May 30, 4:53 pm | [comment link]
13. Publius wrote:

Two points:

First, Stand Firm has posted a statement by Bruce Garner (of Executive Council note) dismissing Hylton/Heard’s piece as the product of straight white boys and women who think like white boys (paraphrased, but not by much). That tells us everything we need to know about how the real leaders of TEC view the Hylton/Heard plea. Reform? Are you serious? Are you serious??!

Second, the real issue is not that GC is representative, but how unrepresentative it actually is. Imagine TEC’s polity applied to these United States. It would work something like this:

1. The mayor and paid city staff, plus a few members of the city council, would pick the candidates for city council. Citizens could select among candidates already approved by the leadership. On rare occasion, a candidate not preselected by the leadership would be elected to the city council, but such events would be outliers.

2. The mayor would be selected by a few members of the city council. The city’s paid staff would have input. Once appointed, the mayor would serve for life.

3. The mayor, the city’s paid staff, and a few connected members of the city council would appoint the city’s representatives in the state legislature. The incumbent state legislators, state paid staff, and state governor would influence those selections.

4.  The state legislature would meet once a year for a couple of days. Its agenda would be prepared in advance by the governor, the mayors, paid staff of the state, and a few key legislators. It would be procedurally very difficult for an ordinary legislator to get a bill adopted. The legislature’s actions would be reported to the citizens only vaguely, so only the connected would really know what the legislature did during each session.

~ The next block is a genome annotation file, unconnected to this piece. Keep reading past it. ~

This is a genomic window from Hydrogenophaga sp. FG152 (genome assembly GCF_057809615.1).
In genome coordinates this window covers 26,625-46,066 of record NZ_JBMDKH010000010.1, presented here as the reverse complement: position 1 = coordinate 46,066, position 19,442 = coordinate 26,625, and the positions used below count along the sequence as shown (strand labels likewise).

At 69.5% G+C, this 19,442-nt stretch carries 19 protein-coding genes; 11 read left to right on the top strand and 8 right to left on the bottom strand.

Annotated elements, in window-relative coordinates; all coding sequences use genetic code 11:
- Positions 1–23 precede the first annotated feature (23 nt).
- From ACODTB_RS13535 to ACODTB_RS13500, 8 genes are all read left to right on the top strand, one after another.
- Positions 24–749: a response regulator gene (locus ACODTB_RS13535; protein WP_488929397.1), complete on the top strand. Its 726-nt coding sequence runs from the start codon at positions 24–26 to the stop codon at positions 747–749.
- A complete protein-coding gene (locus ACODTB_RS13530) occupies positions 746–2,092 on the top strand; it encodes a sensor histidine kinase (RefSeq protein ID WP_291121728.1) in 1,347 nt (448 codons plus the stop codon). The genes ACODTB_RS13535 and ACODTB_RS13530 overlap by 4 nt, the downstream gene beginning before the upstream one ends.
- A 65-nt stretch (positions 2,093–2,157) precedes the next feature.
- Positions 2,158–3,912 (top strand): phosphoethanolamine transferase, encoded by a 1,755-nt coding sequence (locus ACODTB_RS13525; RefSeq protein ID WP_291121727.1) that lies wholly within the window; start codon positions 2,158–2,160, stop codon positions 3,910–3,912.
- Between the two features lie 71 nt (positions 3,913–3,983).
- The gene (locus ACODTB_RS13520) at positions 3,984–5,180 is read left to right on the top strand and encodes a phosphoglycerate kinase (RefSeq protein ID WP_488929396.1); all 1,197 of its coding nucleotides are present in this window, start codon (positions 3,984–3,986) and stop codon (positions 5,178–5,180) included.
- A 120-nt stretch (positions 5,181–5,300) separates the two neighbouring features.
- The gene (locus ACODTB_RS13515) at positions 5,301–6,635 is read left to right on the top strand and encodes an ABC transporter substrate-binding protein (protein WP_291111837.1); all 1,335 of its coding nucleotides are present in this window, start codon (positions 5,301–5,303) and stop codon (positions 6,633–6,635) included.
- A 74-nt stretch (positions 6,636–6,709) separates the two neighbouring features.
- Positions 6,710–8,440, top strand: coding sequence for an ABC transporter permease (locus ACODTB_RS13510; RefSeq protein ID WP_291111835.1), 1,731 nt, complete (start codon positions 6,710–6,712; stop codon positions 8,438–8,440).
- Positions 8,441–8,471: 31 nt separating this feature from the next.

5. The governor and his/her cabinet, together with some connected mayors and a few key legislators, would select the state’s cabinet. The legislature would appoint the cabinet from the approved list of candidates. Very rarely would any outsider be appointed. Once appointed, cabinet members would serve for life.

6. The cabinet, plus a few key legislators, would appoint the governor of the state. The president of the country, plus a few key governors, and members of the national legislature, would guide the state officials to select the candidates for governor. Once appointed, the governor would hold office for life. The governor would also sit in the national senate, together with anyone who had been appointed to the office of governor, even if he was not the sitting governor of a state. Senators would hold office for life.

7. The state legislature would appoint the members of the national house of representatives. As at lower levels of this polity, the leadership would influence who made it to the approved list of candidates. The legislature would choose among the approved slate almost 100% of the time.